Can experts solve COVID-19?
Likely, but not soon. The intervening time will be troublesome.
Expertise is a condition we often don’t think about. For purposes of this discussion, let’s assume it is someone highly skilled, knowledgeable, and experienced in a particular, limited field of study. A cardiologist will know a great deal about heart disease, but not so much about neonatal care. More than you or I by far, but at something less than at the expert level.
Assume the problem we consult about is known, clearly defined, and within the range of the cardiologist’s skills. In those cases, we can expect a reliable answer. The expert has seen the situation before, knows what tests and procedures will conclusively establish its nature, and knows what to do once the problem is precisely defined. Their expertise is valid here.
The requirements are
In medicine, generalists deal with some conditions and refer you to specialists for others. General practitioners are good at diagnosis but are more limited with their approaches. They are wider and shallower than specialists. We need people who can fill this role throughout society.
Generalists are better than specialists at multidimensional problems.
Complex problems are a bit like 6-year-olds. They are not predictable.
Expert value deteriorates when the problem is not from the standard set of their experiences. New problems don’t make them useless, but those challenges make their intuition less reliable.
They are still the most likely candidate for finding an answer but, it will be less conclusive. If the known problem, single discipline situation exists, they may be 98% right. The novel, single-discipline situation drops it into the 50% right category. Maybe lower.
They will likely get much better, but not right away. We should look to experts for an answer, just not soon.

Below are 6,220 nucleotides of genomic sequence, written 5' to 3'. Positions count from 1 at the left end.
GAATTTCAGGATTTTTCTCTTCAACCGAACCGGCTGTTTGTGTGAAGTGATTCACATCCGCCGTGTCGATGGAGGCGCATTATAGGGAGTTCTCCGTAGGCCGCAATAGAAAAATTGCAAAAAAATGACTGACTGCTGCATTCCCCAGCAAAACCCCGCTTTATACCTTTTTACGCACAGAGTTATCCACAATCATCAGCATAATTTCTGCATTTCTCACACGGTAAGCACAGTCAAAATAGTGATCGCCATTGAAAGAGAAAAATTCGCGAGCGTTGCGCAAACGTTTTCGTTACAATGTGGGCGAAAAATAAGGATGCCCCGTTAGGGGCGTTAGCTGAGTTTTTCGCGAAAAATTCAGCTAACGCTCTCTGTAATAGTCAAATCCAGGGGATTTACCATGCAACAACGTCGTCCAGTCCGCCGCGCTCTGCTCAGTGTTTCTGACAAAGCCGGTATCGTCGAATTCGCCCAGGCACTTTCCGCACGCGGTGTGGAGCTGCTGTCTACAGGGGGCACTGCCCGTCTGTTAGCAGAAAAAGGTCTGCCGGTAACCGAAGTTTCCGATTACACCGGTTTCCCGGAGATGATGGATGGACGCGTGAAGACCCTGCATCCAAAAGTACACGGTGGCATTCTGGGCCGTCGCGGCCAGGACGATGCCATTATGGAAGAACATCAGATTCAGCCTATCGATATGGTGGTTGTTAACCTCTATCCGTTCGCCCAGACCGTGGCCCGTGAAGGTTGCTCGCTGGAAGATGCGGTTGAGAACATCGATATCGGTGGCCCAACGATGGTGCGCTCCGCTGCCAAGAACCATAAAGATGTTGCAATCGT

Few problems are fully defined and within a particular body of knowledge and experience. What happens?
Suppose the problem is known and it involves several areas of expertise. We could expect a workable answer from a single expert. Maybe the 50% good level again. Knowing the confines of the problem helps assess ways to proceed.
The Covid-19 case couples the novel problem with required knowledge from several disciplines. In this case, everyone, not just the experts, is lost.
There are many aspects and no experience to help assign weight to one viewing point or another. Everyone is an amateur. Some will adapt quicker, but no one starts with the answer or even necessarily with a solution vector.
There will undoubtedly be conflict as different viewing points vie for primacy.
I am reminded of “expert” Richard Feynman’s thought on this,
“A scientist thinking about non-scientific things is just as dumb as the next guy.”
More generally, an expert outside their field is no better at finding answers than anyone else. Maybe worse because their field of view is narrower.
Experts have limited knowledge of Covid-19. When they overreach, they often present answers based more on their own self-confidence than objective reality. If a particle physicist offered you income tax advice, how carefully would you listen?
Having been right in the past, but in dissimilar situations, is not the place for confidence in your current answer. This is where we see the reason behind the argument flaw, “Appeal to authority.” You never know for sure the authoritative expert knows as much as they claim.
Humility will go a long way to addressing a new and complex problem.
Unfortunately, we have an experiment underway as you read this. It addresses the question of how should we manage Covid-19?
Start with what we know:
Our next step is to apply the resources that help.